Gay Marriage? It's a Non-Issue in the Body Politic

At the start of this year's election season, according to the Pew Research Center, only 22% of U.S. adults said that gay marriage will be important to their vote in the coming elections - a substantial decline from the 32% who expressed that view in October 2004; sharp declines were also recorded in the proportion of voters citing other social issues -abortion and stem cell research - as very important. Only about a quarter of Republicans (27%) and roughly one-in-five Democrats (19%) and independents (17%) said gay marriage will be very important in their vote; in all three groups the proportions rating gay marriage a major voting issue have declined substantially. In contrast, the economy, health care, Iraq and education continued to rate as top issues for voters while the number concerned about energy rose sharply with 65% of voters saying energy will be very important to their vote, up from 54% in October 2004.

Comments

Anonymous said…
So basically what the poll is saying is that not only has opposition to gay marriage declined, but so has support. Its interesting because now gay marriage will be put on the back burner because it's importance to both Liberals and Conservatives is almost nonexistent. All 3 candidates don't believe in the term gay marriage so now nothing now has to be done because its not important.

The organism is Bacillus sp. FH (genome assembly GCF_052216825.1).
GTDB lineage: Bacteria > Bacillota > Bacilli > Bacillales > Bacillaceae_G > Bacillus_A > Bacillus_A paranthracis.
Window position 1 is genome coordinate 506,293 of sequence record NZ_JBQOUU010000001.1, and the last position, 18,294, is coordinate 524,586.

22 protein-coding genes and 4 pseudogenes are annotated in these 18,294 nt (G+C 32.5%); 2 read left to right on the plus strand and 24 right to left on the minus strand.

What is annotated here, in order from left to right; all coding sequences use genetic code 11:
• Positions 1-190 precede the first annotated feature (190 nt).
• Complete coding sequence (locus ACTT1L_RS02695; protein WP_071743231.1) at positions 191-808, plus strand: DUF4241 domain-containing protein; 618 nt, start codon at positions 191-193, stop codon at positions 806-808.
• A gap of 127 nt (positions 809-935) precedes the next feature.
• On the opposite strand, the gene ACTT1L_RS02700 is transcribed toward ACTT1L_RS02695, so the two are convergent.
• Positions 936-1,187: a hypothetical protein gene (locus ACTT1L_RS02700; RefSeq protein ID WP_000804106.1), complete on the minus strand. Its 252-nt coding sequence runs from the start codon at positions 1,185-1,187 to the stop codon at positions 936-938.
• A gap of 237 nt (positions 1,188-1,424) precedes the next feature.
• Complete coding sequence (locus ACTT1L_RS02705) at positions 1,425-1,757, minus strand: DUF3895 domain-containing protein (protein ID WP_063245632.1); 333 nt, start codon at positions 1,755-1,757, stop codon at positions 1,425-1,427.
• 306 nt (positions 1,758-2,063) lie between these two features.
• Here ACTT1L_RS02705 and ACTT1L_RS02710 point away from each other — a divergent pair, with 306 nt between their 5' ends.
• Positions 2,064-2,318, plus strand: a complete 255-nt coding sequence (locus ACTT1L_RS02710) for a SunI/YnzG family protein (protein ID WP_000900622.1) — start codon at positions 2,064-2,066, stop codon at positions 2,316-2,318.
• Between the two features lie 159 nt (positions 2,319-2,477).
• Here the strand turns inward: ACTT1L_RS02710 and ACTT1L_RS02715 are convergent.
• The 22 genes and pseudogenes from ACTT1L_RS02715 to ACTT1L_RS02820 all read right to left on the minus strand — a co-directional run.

Anonymous said…
Sorry bad last sentence. I meant to say all three candidates don't believe in the term gay marriage so now nothing has to be done because its not important to Americans
Todd X. said…
I suppose that's one way to read it. Or you could say that the issue causes less concern than before (see the abortion numbers). I would guess that racial equality wouldn't place high on this list today--not because people don't support the idea but because people accept it as a given. Gay marriage, and the concomitant recognition that gay citizens deserve full equality under the law, is slowly wending its way toward that same status. Or so we hope.